Also, don’t be worried that your EI worker might make fun of you or even report you because of your house being a mess! I was a single mom with a full-time job in education, and I didn’t always have time to keep everything neat and tidy. I did have a nanny to help me with the housework, but on most of my pictures, you will see Amazon boxes, unfinished furniture parts, half-packed Sterilite boxes and storage cubes, etc. in the background. It’s none of that person’s business to judge you about the appearance of your home. You’re not neglecting your baby, and you’re not living in feces – great. Unwashed heaps of clothes on the floor happen. Toys all over the place are common. I think with horror about the day my son got to two cartons of 18 eggs each while I was briefly carrying the other groceries inside… The EI worker is not there for a photo shoot, but to help your child improve his gross and fine motor skills, social/emotional behavior, and speech (more or less of one or another, depending on what your baby is struggling with).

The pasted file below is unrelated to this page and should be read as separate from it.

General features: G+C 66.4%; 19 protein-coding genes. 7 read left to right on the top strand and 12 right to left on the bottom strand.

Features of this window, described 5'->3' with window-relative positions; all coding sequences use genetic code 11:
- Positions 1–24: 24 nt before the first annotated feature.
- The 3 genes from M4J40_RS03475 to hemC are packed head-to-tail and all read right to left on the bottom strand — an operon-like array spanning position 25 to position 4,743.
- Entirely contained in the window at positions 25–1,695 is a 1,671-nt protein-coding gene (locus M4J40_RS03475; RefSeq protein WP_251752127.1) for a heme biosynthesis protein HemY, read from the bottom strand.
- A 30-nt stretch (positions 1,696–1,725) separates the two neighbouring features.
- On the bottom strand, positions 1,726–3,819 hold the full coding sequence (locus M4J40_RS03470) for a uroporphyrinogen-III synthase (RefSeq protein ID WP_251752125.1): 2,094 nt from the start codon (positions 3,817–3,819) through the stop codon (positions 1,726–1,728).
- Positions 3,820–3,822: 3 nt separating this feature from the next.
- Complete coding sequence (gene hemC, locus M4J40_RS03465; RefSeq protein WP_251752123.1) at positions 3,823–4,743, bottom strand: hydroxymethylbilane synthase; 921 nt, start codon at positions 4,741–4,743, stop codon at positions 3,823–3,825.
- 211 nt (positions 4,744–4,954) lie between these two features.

The day Lyons Cub got to my eggs – astonishing gross motor skills here!

We were told about the EI service when we left the NICU already; Vanderbilt in Nashville gave me a referral to the Tennessee Early Intervention System (TEIS). My son’s pediatrician also recommended we contact them, so we did. The first step is to fill out several forms. You as the mom will indicate what you want to work on with your child, and where you see delays, and you will set goals that will be revised after a few weeks or months, after they have been reached. Then, you set the next goal. Personnel from EI will come visit you and baby in your home and take in the status quo first.

Initial Form after Assessment in Home